The RBI’s Monetary Policy Committee (MPC) met in August 2020 to review its monetary policy for the coming quarter. As the minutes of the meeting later went on to reveal, the MPC had a tough time choosing between an outright dovish or blatantly hawkish move. The current state of affairs was the foundation for this quandary. On the one hand, rising inflation was almost unanimously identified as a pressing problem. And to keep inflation in check, a hawkish move with high repo rates is one of the best strategies to adopt. But on the other hand, any increase in the repo rates could stifle the already limited purchasing power among the public, leaving little room for growth.
What do the minutes of the most recent MPC meeting reveal?
The minutes of MPC’s most recent meet, which happened in early August 2020, reveal that it was marked by frustration surrounding the precarious state of India’s economy. With the recent rise in retail inflation acting as the primary matter of concern, members of the Monetary Policy Committee were in a well-justified predicament about adopting an accommodative stance in the monetary policy.
The law mandates that the MPC is required to maintain the rate of inflation at 4% over the medium term. It’s also mandated to keep the rate of inflation between 2% and 6%. If the committee fails to maintain the inflation within this approved band for three consecutive quarters, the Reserve Bank of India would be required to offer an explanation to the government regarding the reasons for breaching the inflation band mandated. Such a situation would also call for immediate remedial measures on the part of the RBI.
Given that the retail inflation in the country has been above 6% since April his year, members of the MPC were visibly concerned about the rising inflation rates and frustrated at the minimal leeway available to take a clear stance with regard to the repo rates. As the deputy governor, Michael Patra, put it, “Technical considerations under the monetary policy framework warrant a pre-occupation while dealing with the conditions of failure. All this, after a period of four years of uninterrupted success in keeping inflation well within the tolerance band. Consequently, monetary policy is forced into a standstill even when there is space available to persevere with its commitment to reinvigorate growth momentum and alleviate the effects of covid-19.”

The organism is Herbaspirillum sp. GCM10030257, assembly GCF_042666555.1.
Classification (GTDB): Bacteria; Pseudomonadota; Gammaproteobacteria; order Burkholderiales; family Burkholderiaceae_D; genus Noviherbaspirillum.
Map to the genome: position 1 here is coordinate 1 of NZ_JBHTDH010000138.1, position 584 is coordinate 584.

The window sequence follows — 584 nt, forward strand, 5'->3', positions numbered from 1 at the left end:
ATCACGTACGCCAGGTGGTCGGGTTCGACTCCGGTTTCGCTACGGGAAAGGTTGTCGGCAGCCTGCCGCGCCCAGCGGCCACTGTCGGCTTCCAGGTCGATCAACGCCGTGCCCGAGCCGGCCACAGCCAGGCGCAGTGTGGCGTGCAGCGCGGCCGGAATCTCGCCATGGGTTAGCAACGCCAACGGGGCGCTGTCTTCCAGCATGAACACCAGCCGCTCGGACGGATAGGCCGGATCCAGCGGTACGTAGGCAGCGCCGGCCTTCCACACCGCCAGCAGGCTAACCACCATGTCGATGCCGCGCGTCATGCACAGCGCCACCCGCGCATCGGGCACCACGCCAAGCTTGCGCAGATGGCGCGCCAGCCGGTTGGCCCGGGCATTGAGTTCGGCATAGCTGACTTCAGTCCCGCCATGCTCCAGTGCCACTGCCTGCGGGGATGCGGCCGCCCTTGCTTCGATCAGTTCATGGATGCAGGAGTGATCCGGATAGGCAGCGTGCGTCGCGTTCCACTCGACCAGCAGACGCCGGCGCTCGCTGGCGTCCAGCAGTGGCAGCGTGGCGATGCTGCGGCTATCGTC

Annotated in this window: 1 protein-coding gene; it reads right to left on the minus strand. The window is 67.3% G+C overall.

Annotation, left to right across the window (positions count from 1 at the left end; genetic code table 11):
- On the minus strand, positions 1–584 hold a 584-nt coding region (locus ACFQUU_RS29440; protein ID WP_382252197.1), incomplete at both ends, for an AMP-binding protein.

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What was the outcome of the monetary policy?
Owing to the pressure of rising inflation on the one hand and the possibility of stifling growth on the other, the RBI’s Monetary Policy Committee was forced into a standstill. As a result, the repo rate for this quarter remains, understandably, unchanged. The repo rate continues to be 4%, while the reverse repo rate stands at 3.35%.
Increasing the repo rates would cut off the purchasing power and stifle the possibility of growth, thereby cutting off the momentum needed for the country’s economy to take a turn upward. On the other hand, decreasing the repo rates would lead to a further increase in the already steeply rising rates of retail inflation. Considering these two opposing forces, the RBI has effectively been forced to retain its accommodative stance and so made no changes to the existing rates.
What will the stance of the RBI in the coming bi-monthly policy meets be like?
That effectively relies on what the inflation rates look like in the coming quarter. Should the inflation plummet into the acceptable band of 2% to 6%, the RBI may have a bit more leeway to lower the repo rates even further. On the contrary, if the inflation continues to remain over 6%, it’s unlikely that the RBI can take a more dovish approach. This current accommodative stance may continue into the next quarter then, with no changes in the repo rates.
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